Scary things can happen to you if you don't carry Gossamer Gear.

Many experienced backpackers seek new challenges. If you've focused on North America's spectacular trails, it's time to expand your horizons.

For this Halloween, let's focus on the world's scariest mountains. No, they're not in the Himalayas. Nor are they in the Andes, where in the early 1970s, a group of South Americans became cannibals.

No, the world's scariest mountains must be the Transylvanian Alps. The majestic Carpathian Mountains form a backward "C" in Romania. That must be the scariest thru-hike.

I lacked the courage to thru-hike the Transylvanian Alps. I barely had the guts to traverse them. I went from Busteni and hiked over the Transylvanian Alps to descend onto Dracula's Castle in Bran.

Unlike the other backpacking trips I took in Eastern Europe, I didn't do a loop. This was a one-way trip and so I had to carry all my gear. This meant lugging two big backpacks up and down the Transylvanian Alps. I carried one in front and the other on my back.

Had I had my high capacity Mariposa 60, I might have just had one backpack. Sadly, this was 2004 and the Mariposa 60 didn't exist.


Mount Human

In the afternoon of the first day, I reached Romania's highest hut. It's on the summit of Mt. Omul, which means "Mt. Human." It's Romania's second highest peak.

Instead of meeting Count Dracula, I was surprised to meet two friendly Romanian plastic surgeons.

They offered me some trail magic: bean and sausage soup. They would be camping in the hut, but with just four hours of daylight left, I had to boogie to get below the treeline and camp where it's warmer. I didn't have my Gossamer Gear shelter. I was desperate.

The Spooky Cabin

The daylight had nearly vanished when I got below the treeline and spotted a half-finished cabin. OK, that's a generous description. It reminded me of the cabin at the end of the Blair Witch movie.

It was dark and dusty. I only had a pathetic red LED to light my way. The wooden floors creaked. There were several openings on both levels for anything to enter. I hadn't seen anyone in hours. The cabin appeared empty, although a spider raced across the floor. I was in Transylvania. Dracula's castle was just down the mountain. This was creepy.

I lay down on the cold, dust-covered floor and eventually fell asleep. But, then, something woke me in the dead of the night–the sound of something chewing on either my sleeping pad or sleeping bag. It was as if it was making its way to my flesh.

My food was on my left side. This thing was clawing on my right. Could it be a bat? Will it go for my neck? Is this a dream? Or am I already dead?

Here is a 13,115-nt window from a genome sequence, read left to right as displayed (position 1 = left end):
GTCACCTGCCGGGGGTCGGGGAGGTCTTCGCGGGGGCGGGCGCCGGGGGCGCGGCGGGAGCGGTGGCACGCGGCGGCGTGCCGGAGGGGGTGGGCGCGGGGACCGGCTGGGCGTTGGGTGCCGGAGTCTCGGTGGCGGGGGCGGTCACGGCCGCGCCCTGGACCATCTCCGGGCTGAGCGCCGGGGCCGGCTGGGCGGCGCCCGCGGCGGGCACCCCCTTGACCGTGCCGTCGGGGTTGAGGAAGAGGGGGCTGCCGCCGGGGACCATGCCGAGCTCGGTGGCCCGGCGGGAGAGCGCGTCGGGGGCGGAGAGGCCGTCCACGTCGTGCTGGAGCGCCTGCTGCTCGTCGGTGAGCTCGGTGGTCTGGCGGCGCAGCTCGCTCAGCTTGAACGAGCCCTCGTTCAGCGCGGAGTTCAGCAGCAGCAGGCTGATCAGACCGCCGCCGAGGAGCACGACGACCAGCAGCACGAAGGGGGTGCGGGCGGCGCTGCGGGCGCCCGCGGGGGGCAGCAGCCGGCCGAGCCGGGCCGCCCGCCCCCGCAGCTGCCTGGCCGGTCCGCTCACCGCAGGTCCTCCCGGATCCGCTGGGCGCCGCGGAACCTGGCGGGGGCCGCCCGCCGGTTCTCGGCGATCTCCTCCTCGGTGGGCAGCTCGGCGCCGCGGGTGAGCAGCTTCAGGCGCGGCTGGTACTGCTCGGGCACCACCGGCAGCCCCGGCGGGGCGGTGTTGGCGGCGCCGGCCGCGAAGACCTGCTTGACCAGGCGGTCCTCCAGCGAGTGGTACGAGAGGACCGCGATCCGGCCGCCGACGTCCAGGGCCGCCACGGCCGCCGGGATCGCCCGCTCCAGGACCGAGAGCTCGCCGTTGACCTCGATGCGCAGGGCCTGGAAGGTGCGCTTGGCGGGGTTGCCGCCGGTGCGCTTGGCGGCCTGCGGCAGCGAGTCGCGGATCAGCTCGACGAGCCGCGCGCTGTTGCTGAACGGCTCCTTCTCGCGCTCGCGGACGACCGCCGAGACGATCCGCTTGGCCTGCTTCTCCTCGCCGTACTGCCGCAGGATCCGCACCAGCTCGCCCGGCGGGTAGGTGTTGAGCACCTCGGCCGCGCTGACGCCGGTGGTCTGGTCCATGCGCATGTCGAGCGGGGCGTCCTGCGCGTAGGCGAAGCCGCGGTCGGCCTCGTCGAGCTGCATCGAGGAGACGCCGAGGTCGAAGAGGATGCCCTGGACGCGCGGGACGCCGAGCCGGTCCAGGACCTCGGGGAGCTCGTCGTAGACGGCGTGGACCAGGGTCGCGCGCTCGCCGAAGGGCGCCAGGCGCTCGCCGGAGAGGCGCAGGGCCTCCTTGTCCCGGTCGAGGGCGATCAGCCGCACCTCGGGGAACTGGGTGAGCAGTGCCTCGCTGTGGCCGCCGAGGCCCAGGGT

The chewing stopped.

I couldn't see anything. I didn't have my glasses. Even if I did, it was so dark that I couldn't see my hand in front of my face.

I fumbled for my red LED. I reached for my glasses. The air in the room was deathly cold.

I finally turned on the light. I could see my breath in the chilling air.

I scanned around.


Was it a bat? A rat? A vampire?

I'll never know.

Visiting Dracula's Castle

The next morning, I touched my neck. It felt normal. I packed up and took off in the freezing weather. Frost covered the grass.

I finally came to Dracula's Castle, Bran Castle.

It's kind of disappointing that most historians believe that Dracula (Vlad Tepes) may not have stayed here for long (if at all).

And, it doesn't compare to Peles Castle, which has a much nicer interior than Bran's.

However, it was still cool to see Dracula's Bazar and Skeleton's Tavern. But, I still didn't have evidence of Dracula, so I kept pursuing him in…


Brasov, a medieval Saxon town surrounded by verdant Transylvanian hills, is one of Romania's most visited places. It has the prettiest square I've seen since Czechia.

But, still no Dracula. I know, I'll go where he was born.


By: MarculescuEugenIancuD60Alaska, CC BY-SA 2.0

Sighisoara: Highlight in Romania

Like Brasov, Sighisoara is a Saxon medieval town surrounded by hills in Transylvania. However, it is more beautiful and less hyped than Brasov and has a greater amount of perfectly preserved medieval buildings. What drew me in was that within the walls of the medieval citadel lies Dracula's House, in which Vlad Tepes was born in 1431 and reputedly lived until the age of four. It is now a bar and restaurant. Not sure if fresh blood in on the menu.

I arrived late, so I decided to tempt Dracula for the second night in a row. I climbed to the top of Sighisoara, up a dark covered staircase with 172 steps, and camped without a tarp in the cold, damp air next to a Gothic Church. I lay in wait. I only heard the rustling of the leaves.

Although Dracula didn't suck my blood or even stop and say hi, I loved this little town.

Header Image By: Munteanu Anca - Own work, CC BY-SA 4.0